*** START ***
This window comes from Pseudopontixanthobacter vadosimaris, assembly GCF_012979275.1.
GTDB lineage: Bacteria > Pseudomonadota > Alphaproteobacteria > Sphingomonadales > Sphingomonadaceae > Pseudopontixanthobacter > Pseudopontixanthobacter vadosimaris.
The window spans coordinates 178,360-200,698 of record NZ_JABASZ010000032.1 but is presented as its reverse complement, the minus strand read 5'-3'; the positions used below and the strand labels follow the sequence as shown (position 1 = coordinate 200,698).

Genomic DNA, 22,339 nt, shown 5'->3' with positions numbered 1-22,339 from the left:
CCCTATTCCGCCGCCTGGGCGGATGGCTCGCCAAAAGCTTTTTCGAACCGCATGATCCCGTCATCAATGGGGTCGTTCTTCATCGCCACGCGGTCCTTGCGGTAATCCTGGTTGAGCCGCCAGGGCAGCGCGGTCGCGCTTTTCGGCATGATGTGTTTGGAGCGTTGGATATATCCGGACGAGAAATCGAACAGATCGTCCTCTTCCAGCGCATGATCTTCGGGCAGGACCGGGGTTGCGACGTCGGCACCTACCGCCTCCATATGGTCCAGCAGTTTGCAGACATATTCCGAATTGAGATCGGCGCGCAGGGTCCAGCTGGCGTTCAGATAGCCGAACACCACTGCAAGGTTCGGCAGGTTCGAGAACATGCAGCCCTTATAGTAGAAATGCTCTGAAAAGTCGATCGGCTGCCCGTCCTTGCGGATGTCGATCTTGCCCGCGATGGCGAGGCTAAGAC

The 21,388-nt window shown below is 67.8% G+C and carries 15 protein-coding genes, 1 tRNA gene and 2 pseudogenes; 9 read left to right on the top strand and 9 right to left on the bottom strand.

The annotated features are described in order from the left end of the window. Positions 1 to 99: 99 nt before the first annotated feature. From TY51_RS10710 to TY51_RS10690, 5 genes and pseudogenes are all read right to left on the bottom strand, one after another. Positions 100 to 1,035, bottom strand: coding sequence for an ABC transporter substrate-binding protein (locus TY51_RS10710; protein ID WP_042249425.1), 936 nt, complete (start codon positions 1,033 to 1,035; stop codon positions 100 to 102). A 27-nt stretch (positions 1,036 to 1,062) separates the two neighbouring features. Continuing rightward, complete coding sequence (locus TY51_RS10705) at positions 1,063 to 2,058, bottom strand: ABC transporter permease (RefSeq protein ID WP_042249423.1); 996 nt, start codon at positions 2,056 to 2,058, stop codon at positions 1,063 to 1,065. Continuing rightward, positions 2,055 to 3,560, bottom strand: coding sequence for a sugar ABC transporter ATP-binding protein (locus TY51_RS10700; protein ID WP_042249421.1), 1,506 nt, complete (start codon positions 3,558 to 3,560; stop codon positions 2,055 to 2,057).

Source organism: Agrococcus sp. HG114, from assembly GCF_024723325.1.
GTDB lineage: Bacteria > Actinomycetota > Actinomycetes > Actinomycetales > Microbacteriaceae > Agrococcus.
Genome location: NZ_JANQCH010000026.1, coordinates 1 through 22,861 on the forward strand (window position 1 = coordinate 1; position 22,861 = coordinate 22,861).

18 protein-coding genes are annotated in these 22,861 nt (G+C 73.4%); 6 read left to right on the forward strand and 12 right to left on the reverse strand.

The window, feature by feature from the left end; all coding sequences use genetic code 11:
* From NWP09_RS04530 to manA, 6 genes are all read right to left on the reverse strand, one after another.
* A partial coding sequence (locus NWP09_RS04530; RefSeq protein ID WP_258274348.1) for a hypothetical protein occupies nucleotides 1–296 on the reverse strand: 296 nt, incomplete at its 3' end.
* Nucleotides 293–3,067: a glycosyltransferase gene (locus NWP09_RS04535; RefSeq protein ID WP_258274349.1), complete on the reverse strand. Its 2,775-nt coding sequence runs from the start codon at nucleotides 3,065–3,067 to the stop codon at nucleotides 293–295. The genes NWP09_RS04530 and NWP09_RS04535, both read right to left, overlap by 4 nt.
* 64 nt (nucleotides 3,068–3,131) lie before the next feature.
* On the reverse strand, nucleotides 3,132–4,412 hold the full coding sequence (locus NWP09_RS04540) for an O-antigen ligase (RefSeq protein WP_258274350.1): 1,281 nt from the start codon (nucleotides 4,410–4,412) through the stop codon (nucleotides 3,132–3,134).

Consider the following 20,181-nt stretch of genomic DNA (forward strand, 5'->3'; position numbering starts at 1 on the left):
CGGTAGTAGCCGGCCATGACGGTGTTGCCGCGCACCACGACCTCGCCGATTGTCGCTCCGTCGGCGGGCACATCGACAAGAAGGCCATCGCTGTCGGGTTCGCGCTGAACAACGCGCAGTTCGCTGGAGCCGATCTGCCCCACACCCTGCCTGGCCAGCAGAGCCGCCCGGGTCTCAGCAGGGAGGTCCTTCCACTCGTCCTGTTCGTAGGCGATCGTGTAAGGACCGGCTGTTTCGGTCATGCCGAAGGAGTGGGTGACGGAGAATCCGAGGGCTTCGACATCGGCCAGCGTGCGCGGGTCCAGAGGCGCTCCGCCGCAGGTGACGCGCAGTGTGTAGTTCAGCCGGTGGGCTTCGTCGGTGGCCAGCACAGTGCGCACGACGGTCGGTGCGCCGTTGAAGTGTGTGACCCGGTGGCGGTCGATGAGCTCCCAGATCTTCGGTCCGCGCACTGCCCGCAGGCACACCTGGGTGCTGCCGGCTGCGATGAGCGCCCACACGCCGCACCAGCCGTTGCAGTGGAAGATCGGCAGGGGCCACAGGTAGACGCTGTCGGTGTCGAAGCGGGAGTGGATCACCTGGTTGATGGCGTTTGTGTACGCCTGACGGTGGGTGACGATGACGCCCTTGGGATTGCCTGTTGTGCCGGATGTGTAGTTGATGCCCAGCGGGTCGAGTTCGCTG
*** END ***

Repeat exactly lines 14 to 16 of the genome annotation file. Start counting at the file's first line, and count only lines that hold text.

* A partial coding sequence (locus NWP09_RS04530; RefSeq protein ID WP_258274348.1) for a hypothetical protein occupies nucleotides 1–296 on the reverse strand: 296 nt, incomplete at its 3' end.
* Nucleotides 293–3,067: a glycosyltransferase gene (locus NWP09_RS04535; RefSeq protein ID WP_258274349.1), complete on the reverse strand. Its 2,775-nt coding sequence runs from the start codon at nucleotides 3,065–3,067 to the stop codon at nucleotides 293–295. The genes NWP09_RS04530 and NWP09_RS04535, both read right to left, overlap by 4 nt.
* 64 nt (nucleotides 3,068–3,131) lie before the next feature.